Monday, 1 February 2010

Preserves ~ notes both general and particular

Making preserves is almost as simple as stewing fruit and not much more work.  It's a lot less time-consuming than making jam and requires a fraction of the sugar.  Having said that, it is more demanding in terms of timing, and the appearance and texture of preserved fruit is important, a key difference to jam making in which it matters little if at all.  

Many people freeze produce rather than preserving it, but I find preserving simpler: the great advantage is that when you want to use the fruit it's ready immediately, and if the power goes off you have nothing to worry about.
I'll update this article as I do more preserving, so information given here may change from time to time. 

General method:
This should be read in conjunction with the article about pop-top jars.
  • Get your jars washed and have them ready and waiting, preferably more than you expect to need.  I find that a stock pot of fruit usually fills as many jars as I can fit lying down in the sink and then four or five more!  You'll work out your own rule of thumb.
  • You'll need enough water so that your fruit can be moved around gently while cooking without being excessive. The fruit will produce liquid of it's own. It's better to have too much syrup than not enough because each jar needs to be filled to the brim and it you don't have enough you'll have to top up your jars with boiling water.  Excess syrup can be pleasant to drink or added to cereal.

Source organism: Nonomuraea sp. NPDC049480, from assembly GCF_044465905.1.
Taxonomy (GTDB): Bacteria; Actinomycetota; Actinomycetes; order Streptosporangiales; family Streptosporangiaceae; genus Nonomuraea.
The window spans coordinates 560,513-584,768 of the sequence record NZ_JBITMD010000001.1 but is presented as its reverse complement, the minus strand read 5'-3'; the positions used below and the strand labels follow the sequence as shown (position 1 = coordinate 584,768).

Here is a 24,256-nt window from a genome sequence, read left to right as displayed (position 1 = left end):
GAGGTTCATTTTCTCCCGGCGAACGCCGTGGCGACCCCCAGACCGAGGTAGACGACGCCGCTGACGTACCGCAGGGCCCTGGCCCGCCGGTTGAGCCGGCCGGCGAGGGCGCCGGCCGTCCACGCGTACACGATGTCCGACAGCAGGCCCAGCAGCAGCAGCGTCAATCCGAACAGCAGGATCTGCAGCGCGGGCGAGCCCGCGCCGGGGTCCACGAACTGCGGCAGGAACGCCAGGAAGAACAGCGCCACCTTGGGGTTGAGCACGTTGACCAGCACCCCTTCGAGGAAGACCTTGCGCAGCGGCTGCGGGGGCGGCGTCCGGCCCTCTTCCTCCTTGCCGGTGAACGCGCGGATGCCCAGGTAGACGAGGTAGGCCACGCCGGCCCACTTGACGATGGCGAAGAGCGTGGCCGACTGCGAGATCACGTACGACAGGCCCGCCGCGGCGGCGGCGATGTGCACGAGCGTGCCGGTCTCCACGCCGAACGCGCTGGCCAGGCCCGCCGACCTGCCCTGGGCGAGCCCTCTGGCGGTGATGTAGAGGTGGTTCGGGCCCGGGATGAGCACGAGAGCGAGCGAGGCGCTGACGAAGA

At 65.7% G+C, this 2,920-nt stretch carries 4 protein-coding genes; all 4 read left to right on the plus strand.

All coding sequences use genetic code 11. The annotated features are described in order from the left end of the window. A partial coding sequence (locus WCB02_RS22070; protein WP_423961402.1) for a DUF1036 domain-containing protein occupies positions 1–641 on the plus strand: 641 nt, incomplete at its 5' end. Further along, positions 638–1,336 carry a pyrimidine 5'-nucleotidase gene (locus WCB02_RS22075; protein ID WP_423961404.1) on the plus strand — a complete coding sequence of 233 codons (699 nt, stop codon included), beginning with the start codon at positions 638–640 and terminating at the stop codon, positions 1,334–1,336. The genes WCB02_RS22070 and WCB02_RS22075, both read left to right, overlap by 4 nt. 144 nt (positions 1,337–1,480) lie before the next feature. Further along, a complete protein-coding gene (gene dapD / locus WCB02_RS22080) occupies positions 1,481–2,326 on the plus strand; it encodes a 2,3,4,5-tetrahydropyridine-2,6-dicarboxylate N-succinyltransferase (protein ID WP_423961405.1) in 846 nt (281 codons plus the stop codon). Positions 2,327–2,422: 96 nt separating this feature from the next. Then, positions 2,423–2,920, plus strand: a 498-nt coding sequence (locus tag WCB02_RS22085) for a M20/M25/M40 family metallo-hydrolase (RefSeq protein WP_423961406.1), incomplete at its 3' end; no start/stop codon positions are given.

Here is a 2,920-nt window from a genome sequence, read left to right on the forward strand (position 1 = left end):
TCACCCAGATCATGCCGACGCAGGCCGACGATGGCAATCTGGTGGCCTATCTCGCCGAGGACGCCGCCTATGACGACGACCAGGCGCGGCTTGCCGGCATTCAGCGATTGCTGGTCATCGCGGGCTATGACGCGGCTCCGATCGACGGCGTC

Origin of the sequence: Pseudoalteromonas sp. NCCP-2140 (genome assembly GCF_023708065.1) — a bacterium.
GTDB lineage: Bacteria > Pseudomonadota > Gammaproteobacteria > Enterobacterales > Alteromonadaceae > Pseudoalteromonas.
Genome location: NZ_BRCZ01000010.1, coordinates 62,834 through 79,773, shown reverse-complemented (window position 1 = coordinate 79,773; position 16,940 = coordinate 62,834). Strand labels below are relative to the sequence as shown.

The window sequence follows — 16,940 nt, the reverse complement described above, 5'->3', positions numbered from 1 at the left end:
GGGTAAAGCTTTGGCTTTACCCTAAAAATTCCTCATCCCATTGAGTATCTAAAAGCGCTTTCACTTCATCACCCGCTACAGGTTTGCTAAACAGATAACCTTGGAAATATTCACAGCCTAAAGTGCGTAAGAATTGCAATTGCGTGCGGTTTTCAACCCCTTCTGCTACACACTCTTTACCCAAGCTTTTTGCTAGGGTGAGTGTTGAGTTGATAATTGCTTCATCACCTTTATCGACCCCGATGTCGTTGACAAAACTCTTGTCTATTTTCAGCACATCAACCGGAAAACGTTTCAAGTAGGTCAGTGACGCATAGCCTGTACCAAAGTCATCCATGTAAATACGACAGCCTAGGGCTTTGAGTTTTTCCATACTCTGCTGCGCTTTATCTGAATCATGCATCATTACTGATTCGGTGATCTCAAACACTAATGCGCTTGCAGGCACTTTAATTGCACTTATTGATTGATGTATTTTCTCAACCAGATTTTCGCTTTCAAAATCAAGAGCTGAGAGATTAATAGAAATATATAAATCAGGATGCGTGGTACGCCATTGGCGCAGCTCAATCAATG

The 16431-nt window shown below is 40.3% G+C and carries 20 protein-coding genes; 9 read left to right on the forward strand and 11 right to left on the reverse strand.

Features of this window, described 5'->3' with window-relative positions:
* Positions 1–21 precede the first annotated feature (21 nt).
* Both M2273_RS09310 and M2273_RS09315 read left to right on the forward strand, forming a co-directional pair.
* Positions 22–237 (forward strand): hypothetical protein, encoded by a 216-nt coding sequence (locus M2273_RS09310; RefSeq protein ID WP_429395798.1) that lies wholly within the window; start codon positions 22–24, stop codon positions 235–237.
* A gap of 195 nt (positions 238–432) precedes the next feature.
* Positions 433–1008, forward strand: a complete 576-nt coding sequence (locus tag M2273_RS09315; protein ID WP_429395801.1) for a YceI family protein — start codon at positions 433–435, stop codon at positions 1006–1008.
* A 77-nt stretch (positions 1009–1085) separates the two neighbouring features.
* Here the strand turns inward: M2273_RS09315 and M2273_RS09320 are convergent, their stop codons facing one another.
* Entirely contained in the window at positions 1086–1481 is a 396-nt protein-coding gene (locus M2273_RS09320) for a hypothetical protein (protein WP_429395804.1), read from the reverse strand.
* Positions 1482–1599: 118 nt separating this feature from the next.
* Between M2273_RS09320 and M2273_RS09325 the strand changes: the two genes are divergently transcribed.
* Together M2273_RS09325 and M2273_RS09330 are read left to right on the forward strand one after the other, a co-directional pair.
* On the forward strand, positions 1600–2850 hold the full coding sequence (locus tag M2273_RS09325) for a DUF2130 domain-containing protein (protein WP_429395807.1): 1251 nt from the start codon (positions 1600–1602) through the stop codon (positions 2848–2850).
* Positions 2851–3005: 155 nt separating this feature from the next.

• Make sure you've got enough sugar - you probably won't need all that much - see notes below.
  • Prepare your fruit, doing any slicing with care so that fruit is pleasing to look at and easy to eat. 
  • If blanching to loosen the skins, as with peaches and tomatoes, pierce each piece of fruit with the tip of a vegetable knife before placing it in a bowl and pouring boiling water over them.  Leave them there only briefly as fruit will begin to cook and become difficult to handle if left too long.  
  • Once peeled or otherwise prepared you may wish to place fruit directly in water to stop it from browning but be sure to...
  • ...Weigh it first! Write down the amount and the date!